When Harry first saw the signal, he thought it was just another dry run—fake results injected in the data stream to test the equipment and the team’s ability to recognize such signals.

Caltech’s GariLynn Billingsley thought the same thing, “or maybe that it was a hoax,” she says. Billingsley is a senior optical engineer who managed the design, fabrication, and test of some of LIGO’s optical components.

The team quickly ruled out those possibilities, and as Harry says excitedly, “there was very little room for doubt we actually detected gravitational waves. I could not believe this was really happening.”

The researchers then scrutinized the signals, which were detected nearly simultaneously by the twin instruments on opposite sides of the U.S. They concluded that they had detected gravitational waves that were generated 1.3 billion years ago as two black holes—roughly 29- and 36-times the mass of the sun—merged, forming a single black hole.

That detection feat marked the first time gravitational waves were observed directly and the first observation of a pair of black holes merging.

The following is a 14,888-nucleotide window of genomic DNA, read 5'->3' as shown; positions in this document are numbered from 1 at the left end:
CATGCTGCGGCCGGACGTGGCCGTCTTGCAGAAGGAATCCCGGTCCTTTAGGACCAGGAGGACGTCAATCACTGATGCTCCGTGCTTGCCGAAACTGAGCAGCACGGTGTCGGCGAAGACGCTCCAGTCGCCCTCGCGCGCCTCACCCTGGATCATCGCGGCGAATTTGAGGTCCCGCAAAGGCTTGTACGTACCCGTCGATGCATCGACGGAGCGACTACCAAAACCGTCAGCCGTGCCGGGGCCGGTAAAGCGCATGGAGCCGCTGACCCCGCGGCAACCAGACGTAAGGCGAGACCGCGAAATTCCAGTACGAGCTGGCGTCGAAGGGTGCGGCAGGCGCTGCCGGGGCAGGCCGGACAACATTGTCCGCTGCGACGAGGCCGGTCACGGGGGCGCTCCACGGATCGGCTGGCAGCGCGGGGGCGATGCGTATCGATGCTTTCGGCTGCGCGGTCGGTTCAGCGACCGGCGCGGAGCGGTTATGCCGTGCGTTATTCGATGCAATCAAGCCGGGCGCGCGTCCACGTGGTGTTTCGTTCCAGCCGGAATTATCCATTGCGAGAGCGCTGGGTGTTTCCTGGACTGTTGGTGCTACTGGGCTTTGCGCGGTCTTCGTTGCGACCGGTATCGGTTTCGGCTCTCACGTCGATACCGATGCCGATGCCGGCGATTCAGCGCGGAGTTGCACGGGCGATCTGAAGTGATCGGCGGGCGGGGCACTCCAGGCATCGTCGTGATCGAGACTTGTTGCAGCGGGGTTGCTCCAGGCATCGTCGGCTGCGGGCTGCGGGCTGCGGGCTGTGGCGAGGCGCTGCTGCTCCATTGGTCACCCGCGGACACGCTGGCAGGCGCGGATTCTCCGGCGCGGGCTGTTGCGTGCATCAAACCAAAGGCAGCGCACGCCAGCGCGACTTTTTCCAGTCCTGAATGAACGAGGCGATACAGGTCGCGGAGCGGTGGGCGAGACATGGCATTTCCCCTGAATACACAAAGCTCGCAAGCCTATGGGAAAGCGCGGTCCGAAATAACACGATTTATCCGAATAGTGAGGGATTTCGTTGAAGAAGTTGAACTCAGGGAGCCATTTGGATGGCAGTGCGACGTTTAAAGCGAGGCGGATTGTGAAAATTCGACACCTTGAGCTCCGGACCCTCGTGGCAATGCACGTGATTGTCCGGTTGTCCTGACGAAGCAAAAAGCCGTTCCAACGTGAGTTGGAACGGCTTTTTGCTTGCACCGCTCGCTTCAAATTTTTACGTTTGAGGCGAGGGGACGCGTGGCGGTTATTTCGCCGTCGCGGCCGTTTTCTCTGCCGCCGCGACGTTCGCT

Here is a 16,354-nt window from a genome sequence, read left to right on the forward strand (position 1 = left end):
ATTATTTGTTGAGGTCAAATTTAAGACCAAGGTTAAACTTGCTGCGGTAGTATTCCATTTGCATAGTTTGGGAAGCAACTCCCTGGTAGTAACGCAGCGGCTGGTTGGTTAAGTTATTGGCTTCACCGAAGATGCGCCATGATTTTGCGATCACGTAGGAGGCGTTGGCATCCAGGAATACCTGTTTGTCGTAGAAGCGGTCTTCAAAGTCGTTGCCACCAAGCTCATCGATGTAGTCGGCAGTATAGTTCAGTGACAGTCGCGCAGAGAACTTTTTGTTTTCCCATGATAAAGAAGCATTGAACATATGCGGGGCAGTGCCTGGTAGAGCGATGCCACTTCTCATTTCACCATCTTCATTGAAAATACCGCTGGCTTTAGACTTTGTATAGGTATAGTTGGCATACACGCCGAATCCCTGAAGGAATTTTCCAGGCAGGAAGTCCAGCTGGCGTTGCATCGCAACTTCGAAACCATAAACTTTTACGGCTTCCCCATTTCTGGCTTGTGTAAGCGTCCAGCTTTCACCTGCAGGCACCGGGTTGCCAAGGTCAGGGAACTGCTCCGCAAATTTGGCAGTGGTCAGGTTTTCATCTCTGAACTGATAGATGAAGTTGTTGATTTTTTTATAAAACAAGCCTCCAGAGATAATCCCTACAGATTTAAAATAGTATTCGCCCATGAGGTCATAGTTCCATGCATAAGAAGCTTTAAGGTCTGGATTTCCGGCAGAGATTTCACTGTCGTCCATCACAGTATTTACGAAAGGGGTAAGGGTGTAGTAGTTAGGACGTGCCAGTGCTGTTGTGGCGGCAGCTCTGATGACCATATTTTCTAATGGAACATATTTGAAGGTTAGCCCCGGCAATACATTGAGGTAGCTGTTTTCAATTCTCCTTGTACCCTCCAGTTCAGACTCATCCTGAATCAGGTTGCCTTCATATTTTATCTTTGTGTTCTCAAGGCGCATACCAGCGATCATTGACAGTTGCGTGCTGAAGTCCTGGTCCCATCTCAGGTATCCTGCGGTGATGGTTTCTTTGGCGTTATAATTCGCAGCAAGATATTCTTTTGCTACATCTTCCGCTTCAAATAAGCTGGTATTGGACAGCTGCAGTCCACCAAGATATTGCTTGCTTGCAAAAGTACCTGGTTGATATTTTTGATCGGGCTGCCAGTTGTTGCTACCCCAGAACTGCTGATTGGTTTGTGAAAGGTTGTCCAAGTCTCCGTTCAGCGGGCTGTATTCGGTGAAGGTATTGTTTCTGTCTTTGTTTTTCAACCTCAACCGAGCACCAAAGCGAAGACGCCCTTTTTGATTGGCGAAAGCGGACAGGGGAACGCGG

LIGO statisticians cautioned the team that it might take months to detect another event. But the next one occurred just two weeks later. Those signals were less convincing, Harry says, so the team did not publish the results.

But near the end of December 2015, LIGO researchers conclusively detected a second black-hole merger. Dubbed the Boxing Day event, the energy burst, which the team reported last summer, was caused by the coalescence of black holes eight- and 14-times the mass of our sun 1.4 billion years ago (Phys. Rev. Lett. 2016, DOI: 10.1103/PhysRevLett.116.241103).

With those first big successes behind them, the LIGO team is eager to learn more about gravitational waves and black holes, as well as possibly detect neutron-star mergers and other astrophysical events that generate the spacetime ripples. And to do that, they want to further improve their equipment, including the mirror coatings. That may come from advances in molecular-level understanding of the coatings, which remains an area with several unanswered questions.